By Aaron Rourke (Melbourne, Australia)


Simplistic in tone and intent, one of the new films from the mind-bogglingly prolific James Franco ends up being a clumsy love letter to bad film-making, glorifying a Hollywood wannabe who had more money than talent.

The film centres on the strange relationship that develops between aspiring ‘actors’ Greg Sestero (Dave Franco) and Tommy Wiseau (brother James), who are attending the same acting class. Greg is entranced by Wiseau’s interpretation of Brando’s ‘Stella’ scene from A Streetcar Named Desire, even though their teacher and fellow future thespians giggle in bewilderment at his patently awful performance.

Asking the outcast student if they can work together, Greg’s sincere interest takes Wiseau by surprise, and simply because of this befriends the young man quickly, while trying to maintain an air of cool aloofness. It isn’t long before the duo decide to move to Los Angeles together, much to the disdain of Greg’s mother (Will & Grace’s Megan Mullally), staying at a decent apartment Wiseau has owned for years. Hitting the pavement to hopefully grab that chance at stardom, agents and interviewees couldn’t see two more different people standing before them; Greg a blonde, wholesome-looking all-American, while Tommy comes across as some shadowy, thick-accented creature from Eastern Europe, even though he continually tries to convince those around him that he is from New Orleans.

Greg does secure an agent (a brief appearance by Sharon Stone), but Tommy is unsuccessful, and retreats from the process as anyone who does want to hire him wants to do so as a villain. Seeing his friend falling into a state of depression, Greg eventually encourages Tommy to write his own project, and soon after a script is laid in front of him. The Room is about to be born.

Tommy finances the entire project, from the purchase of camera equipment, to securing studio space, to hiring an eclectic cast and crew who have no idea what is in store for them, including Sandy (Seth Rogan), Juliette (Ari Graynor), Philip (Josh Hutcherson), Dan (Zac Efron), and Carolyn (Jacki Weaver). Greg, along with his new colleagues, continue to wonder where Tommy is getting the money from, as the ill-fated production now has a multi-million dollar budget.

The Disaster Artist, going by the screenplay by Scott Neustadter and Michael H. Weber (500 Days of Summer, The Pink Panther 2, The Fault in our Stars), seemingly celebrates the cinematic incompetence on display. Everything is treated as a big joke, but then quite astoundingly tries to justify the end result during its misfired finale, assuming that laughing at a terrible film is the same as being swept away by a great one. This is quite a jaw-dropping point of view, one that would see more wannabe film-makers coming out of the woodwork, thinking it will be far easier to make a ‘so-bad-it’s-good’ movie than to actually strive towards something that people will admire and remember for all the right reasons. To picture an entire generation of Michael Bays is a scary thought indeed.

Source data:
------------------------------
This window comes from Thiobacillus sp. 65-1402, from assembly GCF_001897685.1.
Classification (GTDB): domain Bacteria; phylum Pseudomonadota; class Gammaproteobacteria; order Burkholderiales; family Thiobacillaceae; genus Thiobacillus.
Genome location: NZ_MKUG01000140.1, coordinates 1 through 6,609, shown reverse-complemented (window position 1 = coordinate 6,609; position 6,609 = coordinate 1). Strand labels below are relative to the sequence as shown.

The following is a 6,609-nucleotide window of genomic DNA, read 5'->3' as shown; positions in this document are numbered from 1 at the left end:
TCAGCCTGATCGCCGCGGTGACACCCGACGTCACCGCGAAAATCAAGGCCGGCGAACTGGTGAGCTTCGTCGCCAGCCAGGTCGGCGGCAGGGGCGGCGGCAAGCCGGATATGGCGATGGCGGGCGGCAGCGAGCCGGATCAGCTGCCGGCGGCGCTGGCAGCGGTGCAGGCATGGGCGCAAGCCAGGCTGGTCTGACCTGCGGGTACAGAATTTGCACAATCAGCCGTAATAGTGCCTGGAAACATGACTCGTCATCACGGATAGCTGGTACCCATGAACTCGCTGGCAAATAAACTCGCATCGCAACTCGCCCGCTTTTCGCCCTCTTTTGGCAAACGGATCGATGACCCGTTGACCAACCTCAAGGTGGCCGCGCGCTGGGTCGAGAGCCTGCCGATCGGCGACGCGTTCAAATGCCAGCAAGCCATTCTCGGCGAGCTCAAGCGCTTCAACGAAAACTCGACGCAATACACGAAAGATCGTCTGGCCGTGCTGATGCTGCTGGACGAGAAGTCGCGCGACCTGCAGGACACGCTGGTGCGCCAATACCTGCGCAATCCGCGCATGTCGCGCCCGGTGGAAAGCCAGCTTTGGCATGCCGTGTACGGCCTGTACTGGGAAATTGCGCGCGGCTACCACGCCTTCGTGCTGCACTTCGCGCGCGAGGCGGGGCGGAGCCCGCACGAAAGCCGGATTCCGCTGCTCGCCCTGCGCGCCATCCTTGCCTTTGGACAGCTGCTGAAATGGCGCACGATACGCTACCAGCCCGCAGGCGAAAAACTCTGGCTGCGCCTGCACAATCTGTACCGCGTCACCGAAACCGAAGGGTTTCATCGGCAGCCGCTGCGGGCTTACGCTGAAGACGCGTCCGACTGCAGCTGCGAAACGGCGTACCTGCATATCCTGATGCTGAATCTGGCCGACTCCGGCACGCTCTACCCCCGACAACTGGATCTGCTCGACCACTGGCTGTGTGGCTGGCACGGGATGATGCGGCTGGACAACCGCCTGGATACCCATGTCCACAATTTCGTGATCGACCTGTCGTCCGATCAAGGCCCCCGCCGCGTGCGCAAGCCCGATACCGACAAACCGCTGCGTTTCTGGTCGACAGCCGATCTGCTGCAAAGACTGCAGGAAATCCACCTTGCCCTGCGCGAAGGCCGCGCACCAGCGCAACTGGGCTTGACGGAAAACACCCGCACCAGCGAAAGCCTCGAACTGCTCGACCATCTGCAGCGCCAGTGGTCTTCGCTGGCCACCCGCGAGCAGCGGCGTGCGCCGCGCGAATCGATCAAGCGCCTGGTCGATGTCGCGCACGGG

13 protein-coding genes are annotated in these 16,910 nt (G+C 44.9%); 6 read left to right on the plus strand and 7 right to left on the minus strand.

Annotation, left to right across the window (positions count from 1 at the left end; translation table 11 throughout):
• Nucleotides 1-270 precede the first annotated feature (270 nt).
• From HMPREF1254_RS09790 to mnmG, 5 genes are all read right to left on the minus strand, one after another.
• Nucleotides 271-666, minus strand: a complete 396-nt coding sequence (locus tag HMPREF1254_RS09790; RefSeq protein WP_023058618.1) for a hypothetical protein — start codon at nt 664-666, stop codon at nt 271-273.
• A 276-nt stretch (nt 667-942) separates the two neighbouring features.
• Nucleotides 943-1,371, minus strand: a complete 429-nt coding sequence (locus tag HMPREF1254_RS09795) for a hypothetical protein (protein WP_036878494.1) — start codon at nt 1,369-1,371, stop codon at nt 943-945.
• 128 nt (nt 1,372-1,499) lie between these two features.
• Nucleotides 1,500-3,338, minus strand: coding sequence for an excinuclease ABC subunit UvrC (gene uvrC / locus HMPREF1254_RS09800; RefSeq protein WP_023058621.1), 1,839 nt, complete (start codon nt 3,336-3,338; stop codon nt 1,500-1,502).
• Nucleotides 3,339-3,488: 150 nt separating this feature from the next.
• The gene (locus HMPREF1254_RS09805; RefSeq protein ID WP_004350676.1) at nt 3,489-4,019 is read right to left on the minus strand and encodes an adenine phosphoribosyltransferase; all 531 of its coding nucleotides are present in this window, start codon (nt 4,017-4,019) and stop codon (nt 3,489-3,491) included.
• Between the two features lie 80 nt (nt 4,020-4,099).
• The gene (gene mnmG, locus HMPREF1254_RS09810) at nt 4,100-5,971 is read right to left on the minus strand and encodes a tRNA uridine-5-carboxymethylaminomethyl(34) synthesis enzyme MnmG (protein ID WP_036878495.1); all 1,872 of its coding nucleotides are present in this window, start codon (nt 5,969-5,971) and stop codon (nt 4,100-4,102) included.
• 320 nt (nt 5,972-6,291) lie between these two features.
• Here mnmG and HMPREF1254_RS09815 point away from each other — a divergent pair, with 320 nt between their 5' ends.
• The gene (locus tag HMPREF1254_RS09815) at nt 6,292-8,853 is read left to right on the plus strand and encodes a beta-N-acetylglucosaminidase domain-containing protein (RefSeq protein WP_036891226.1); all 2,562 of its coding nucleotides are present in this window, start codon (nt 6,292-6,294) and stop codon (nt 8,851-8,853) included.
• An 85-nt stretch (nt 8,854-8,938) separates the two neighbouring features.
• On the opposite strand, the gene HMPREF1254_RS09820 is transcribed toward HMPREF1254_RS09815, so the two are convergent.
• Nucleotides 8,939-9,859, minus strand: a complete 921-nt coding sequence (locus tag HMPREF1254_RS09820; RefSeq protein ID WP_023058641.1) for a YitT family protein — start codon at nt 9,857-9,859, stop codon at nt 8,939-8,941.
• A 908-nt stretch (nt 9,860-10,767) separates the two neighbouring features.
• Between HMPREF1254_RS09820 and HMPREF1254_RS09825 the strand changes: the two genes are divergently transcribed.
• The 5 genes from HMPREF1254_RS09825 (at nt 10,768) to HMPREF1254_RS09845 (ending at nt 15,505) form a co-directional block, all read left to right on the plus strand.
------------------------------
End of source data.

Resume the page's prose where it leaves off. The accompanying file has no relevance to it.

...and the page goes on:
This is compared to Tim Burton’s infinitely more thoughtful Ed Wood (1994), which not only detailed the growing friendship between a group of similarly untalented artists who have been shunned by a ruthless industry, but also Wood’s endearing affection for, and protection of, Bela Lugosi, who had been unceremoniously discarded once his star had fallen. Scott Alexander and Larry Karaszewski’s (The People vs Larry Flynt) intelligent script focused on the banding together of these lonely characters through a number of now-infamous film endeavours, and while they and Burton never purport their efforts as being any good, they never treat their subjects in a dismissive or condescending manner.

Characters are thumbnail sketches at best, with so many supporting players coming and going with frustrating suddenness (veteran Aussie actor Weaver just appears from nowhere, and is then wasted), while Wiseau himself is never explored in any genuinely interesting way. This undercuts what would have been a fascinating exploration into the worst kind of Hollywood film-making, showing why real auteurs like Martin Scorsese, Alfred Hitchcock, Francis Ford Coppola, Paul Thomas Anderson, and John Carpenter deservedly rise above the crowd. A fleeting romance between Greg and Amber (Alison Brie, who is as under-used here as she was in The Post) is ditched quickly, and seems to solely exist so there can be a totally unnecessary cameo by Bryan Cranston.

James Franco’s performance as Tommy comes across as a SNL caricature brought to the big screen. Never attempting to give this enigmatic person any shade or nuance, he comes across more as the long lost cousin of the Festrunk brothers (famously played by Steve Martin and Dan Aykroyd on the long-running show) than an actual human being. Franco is always playing Wiseau for laughs, so any dramatic point that could be made about him and the industry is destroyed. Franco’s superficial direction amplifies this empty tone.

I have never seen The Room, which thanks to its notoriety has not only recouped its sizeable budget, but has distressingly made a profit (Wiseau has even gone on to make another feature film), all thanks to packed midnight screenings where patrons throw insults and spoons at the abomination showing on screen. When you see all the outstanding films from right around the world that have dazzled, involved, and entertained, but have been unable to pick up a proper distribution deal or make any money at the box-office, it makes it hard to look upon both this and its source with any kind of throwaway fondness, as championing this kind of ineptitude disheartens rather than delights. However, do stay right through the end credits, as you’ll encounter the one amusing moment in the whole film.

Rating: 2/5



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